If you love unagi
When I was growing up, I got to spend a few summers on homestays in Japan. Once this happened while my family was hosting an exchange student from Saitama, so one day her mom arrived to take me to lunch.
It was August and brutally hot. I was a sullen, dripping teenager, wondering why this woman had planted me in a hole-in-the-wall whose close warmth sat on me like a sticky cloud. There were things grilling over live coals. I think she ordered a beer. I wondered if she wasn’t a little off.
I don’t remember anything else about that day, or the exchange student’s mom. All I remember is that after my first taste of unagi, everything fell into place and I understood.
If you’ve had freshly grilled unagi in Japan, you know what I’m talking about. Tender, sweet flesh without fishy aroma, crisp skin caramelized over coals, tare (sauce) that’s thinner, more shoyu-forward and less sweet than what we’re used to in Hawaii.
On a busy stretch of Keeaumoku, a four-table eatery has opened that specializes in only one thing. Unagi-ya, or ‘unagi shop,’ serves grilled unagi over rice, unagi simmered with shoyu-sweet eggs over rice, wok-fried rice with unagi, and various other unagi dishes. From its September opening until last week, the eel arrived frozen from Taiwan. Last week Unagi-ya got its long-awaited first order of fresh unagi from Japan, and it’s made all the difference.
Owner and unagi chef Yuichi Sakamaki is a Twitter friend ( @ukulele_yuichi ). A policeman-turned-entrepreneur — from Saitama, no less! I love when stories go circular — he told me at a tweetup last year that he wanted to open a restaurant in Hawaii. After a year of answering his questions about potential spots from Kalihi to Keeaumoku to downtown to McCully to Kailua, I couldn’t believe it when he actually opened. Here he is showing me his latest arrival from Japan, which he says was alive the day before.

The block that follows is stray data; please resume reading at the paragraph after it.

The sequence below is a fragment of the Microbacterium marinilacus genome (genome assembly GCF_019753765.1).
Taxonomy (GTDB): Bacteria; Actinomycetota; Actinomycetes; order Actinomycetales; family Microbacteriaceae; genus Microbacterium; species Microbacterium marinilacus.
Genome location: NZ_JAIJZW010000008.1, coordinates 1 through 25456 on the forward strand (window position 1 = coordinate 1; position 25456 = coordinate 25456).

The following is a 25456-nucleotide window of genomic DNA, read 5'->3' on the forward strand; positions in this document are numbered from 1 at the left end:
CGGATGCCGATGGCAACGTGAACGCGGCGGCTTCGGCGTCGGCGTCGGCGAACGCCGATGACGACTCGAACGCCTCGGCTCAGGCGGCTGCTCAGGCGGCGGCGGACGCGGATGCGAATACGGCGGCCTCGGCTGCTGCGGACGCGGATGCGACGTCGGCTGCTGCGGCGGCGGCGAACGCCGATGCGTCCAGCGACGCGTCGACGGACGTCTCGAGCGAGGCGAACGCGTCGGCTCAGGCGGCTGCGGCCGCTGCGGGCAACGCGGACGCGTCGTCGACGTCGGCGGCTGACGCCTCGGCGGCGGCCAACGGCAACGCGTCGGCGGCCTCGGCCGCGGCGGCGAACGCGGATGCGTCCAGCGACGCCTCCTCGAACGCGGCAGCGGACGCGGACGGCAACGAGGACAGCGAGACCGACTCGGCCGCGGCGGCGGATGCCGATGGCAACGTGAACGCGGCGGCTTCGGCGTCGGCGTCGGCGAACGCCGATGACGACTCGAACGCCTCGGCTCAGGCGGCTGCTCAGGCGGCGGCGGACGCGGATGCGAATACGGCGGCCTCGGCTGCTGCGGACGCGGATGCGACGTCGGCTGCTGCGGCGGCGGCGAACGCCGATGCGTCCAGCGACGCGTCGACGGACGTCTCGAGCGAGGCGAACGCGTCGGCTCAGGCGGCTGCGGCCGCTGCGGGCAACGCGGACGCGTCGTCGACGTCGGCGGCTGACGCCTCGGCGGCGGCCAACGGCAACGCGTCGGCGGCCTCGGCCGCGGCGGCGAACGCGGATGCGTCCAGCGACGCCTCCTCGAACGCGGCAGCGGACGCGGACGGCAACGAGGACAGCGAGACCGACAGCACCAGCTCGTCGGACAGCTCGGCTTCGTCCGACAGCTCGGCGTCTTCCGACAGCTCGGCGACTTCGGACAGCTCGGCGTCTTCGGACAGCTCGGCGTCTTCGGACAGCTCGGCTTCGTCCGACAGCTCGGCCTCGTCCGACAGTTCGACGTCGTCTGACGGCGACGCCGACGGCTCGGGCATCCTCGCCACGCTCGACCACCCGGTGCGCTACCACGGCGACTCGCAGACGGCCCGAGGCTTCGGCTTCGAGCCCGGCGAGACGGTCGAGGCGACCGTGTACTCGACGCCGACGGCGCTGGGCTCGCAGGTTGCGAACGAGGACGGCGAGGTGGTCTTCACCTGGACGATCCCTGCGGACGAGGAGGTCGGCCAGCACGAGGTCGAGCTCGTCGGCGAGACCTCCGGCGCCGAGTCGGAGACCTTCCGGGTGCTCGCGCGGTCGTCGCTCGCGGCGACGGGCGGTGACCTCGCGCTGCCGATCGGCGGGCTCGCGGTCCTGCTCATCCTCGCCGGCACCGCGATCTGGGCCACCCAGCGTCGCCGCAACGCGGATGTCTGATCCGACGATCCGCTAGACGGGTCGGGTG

And here’s the grilled Japan unagi, left, and the grilled and steamed Taiwan unagi. My first two visits, I was very happy with the Taiwan unagi. The flesh was soft and unfishy, the skin tender and the tare strong. The unagi fried rice had the added bonus of a nice, smoky wok breath.
Now I’ve had the Japan unagi, and I don’t even know if I can go back to the plain grilled Taiwan. It tasted fishier and drier than before, with a slightly rubbery skin. Nonstop’s Diane Seo refused to eat it after she tasted its Japanese cousin. That skin crisped under our chopsticks like a thin cracker and the flesh was fresh and sweet. It wasn’t as floppy-tender as freshly killed and grilled unagi in Japan, but still a delicious treat.
This small portion costs $20, while the Taiwan unagi comes with a bowl of miso soup for $8 at lunch. A larger portion of Japan unagi over tare rice in a lacquered box costs $35 and up.
The serving in the top photo cost well over $40. It’s what Nonstop’s Dallas Nagata and Burt Lum ate in Osaka in July. Until then Dallas had only had canned unagi and Burt the previously frozen kind. I had to stop Dallas from peeling off the luscious skin, which she assumed would be the same obnoxiously fishy stuff that comes with canned unagi and what we get in takeout bento here. Their initiation to fresh grilled unagi in Japan made Dallas’ and Burt’s eyes bug out.
If you couldn’t care less about unagi, don’t go. If you care, Unagi-ya’s is the closest Hawaii gets to Japan.
661 Keeaumoku St.